According to a Canadian Press report, Carney called the loonie's persistent rise since July "the major downside risk" to the economy. Although the loonie was higher two years ago, he noted, the difference now is that it comes during a period of severe economic weakness.

Carney indicated the central bank could move to deflate the dollar. "Intervention is always an option," he said.

Government officials in this province are also keeping a keen eye on the loonie.

Finance Minister Tom Marshall is from Corner Brook, where he says people closely watch the currency as a measure of the health of the local paper mill.

Today, Marshall is looking at the loonie for a much broader range of economic reasons.

The currency's recent strength has mixed impacts, he says.

"Obviously, in the sense that we buy equipment from the U.S., that we buy orange juice from the U.S., the dollar goes up, it's an advantage for us," Marshall said in an interview last week.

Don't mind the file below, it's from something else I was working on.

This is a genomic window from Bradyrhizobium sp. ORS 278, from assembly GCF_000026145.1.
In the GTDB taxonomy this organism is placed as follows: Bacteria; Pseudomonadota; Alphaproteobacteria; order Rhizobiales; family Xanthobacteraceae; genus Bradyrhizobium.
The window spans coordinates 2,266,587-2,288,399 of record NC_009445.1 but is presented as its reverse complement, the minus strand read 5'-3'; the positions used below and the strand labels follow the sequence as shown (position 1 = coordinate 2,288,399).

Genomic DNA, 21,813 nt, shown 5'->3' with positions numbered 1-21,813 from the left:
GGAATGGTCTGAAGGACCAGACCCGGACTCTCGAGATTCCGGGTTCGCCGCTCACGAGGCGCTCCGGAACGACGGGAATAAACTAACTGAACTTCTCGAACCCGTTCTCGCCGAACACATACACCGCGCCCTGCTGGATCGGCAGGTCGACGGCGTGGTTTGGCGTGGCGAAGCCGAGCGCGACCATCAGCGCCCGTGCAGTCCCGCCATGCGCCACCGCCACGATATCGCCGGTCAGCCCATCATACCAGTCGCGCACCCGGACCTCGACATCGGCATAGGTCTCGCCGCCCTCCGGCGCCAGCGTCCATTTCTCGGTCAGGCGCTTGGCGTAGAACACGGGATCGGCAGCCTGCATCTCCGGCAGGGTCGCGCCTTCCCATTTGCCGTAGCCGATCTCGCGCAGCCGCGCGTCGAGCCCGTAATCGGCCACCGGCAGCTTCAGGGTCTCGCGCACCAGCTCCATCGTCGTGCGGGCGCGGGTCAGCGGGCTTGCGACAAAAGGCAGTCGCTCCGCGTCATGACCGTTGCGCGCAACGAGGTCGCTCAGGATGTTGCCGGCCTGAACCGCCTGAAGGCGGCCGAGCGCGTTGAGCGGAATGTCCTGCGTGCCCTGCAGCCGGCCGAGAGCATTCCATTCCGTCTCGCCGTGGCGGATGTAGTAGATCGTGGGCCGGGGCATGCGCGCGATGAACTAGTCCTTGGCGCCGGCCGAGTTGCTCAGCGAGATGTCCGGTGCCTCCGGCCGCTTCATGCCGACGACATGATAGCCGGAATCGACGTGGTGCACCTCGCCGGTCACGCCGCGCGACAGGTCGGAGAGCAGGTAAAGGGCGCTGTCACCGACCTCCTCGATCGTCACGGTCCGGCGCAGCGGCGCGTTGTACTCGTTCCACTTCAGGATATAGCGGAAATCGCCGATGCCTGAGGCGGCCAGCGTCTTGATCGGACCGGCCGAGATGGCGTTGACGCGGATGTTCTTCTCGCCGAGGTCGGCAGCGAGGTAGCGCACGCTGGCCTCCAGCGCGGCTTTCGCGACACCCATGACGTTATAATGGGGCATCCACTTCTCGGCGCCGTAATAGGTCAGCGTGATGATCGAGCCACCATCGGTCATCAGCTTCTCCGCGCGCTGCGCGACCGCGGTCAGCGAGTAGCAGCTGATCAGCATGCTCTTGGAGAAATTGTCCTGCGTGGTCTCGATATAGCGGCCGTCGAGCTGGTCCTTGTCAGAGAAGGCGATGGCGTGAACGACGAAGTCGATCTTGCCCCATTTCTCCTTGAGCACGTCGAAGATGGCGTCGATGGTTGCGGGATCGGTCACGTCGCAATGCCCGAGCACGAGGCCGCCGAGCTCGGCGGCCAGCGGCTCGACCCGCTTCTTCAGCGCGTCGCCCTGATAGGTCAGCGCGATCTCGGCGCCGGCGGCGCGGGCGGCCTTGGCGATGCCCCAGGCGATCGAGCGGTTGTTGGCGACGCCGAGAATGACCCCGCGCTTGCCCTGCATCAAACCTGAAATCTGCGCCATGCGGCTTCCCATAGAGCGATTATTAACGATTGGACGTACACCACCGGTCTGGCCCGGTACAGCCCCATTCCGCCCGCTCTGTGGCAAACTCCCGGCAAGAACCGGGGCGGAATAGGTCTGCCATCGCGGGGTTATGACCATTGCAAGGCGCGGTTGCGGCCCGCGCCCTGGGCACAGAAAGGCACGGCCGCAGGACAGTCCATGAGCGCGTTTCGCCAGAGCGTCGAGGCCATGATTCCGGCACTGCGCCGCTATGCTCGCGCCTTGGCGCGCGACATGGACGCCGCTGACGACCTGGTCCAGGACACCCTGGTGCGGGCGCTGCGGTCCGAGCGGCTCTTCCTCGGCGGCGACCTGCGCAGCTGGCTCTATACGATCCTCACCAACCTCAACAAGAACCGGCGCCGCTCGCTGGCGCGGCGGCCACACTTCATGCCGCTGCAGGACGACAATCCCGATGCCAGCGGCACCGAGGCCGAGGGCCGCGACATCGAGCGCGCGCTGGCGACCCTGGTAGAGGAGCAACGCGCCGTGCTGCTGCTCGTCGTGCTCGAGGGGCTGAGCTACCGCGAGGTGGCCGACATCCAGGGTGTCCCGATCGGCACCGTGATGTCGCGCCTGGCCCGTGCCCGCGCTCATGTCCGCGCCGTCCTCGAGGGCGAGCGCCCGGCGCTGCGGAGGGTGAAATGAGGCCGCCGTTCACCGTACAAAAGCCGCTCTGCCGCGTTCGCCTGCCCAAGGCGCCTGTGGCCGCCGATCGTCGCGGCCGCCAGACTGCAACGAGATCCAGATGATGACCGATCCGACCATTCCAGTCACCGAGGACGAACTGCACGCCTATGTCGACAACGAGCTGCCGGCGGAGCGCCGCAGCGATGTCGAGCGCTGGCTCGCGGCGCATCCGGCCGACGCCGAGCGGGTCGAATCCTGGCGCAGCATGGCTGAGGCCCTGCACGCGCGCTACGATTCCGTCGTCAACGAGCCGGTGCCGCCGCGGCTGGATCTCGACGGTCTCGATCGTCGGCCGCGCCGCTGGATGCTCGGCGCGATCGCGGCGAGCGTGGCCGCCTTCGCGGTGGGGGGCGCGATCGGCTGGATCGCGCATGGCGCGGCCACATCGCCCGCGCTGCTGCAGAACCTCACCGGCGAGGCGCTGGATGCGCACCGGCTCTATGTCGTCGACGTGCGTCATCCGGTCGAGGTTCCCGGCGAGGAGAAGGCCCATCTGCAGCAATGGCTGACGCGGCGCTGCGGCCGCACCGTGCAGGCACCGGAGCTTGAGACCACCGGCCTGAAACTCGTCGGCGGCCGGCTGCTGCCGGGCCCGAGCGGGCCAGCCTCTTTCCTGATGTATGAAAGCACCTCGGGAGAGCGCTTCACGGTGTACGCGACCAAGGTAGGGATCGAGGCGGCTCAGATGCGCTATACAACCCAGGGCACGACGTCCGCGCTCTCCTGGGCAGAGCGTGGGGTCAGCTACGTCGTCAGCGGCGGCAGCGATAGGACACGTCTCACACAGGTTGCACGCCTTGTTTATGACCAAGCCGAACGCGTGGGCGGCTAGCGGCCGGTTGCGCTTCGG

"But the rise in the value of the dollar is very challenging for our businesses and our exporters which sell into the U.S."

The province's economy is largely dependent on such exports.

According to statistics posted on the government's website, Newfoundland and Labrador exported $14.6 billion worth of goods in 2008.

The vast majority of that total - $10.5 billion, or 72 per cent - went to the United States.

That's a big chunk of change that translates into a big number of jobs.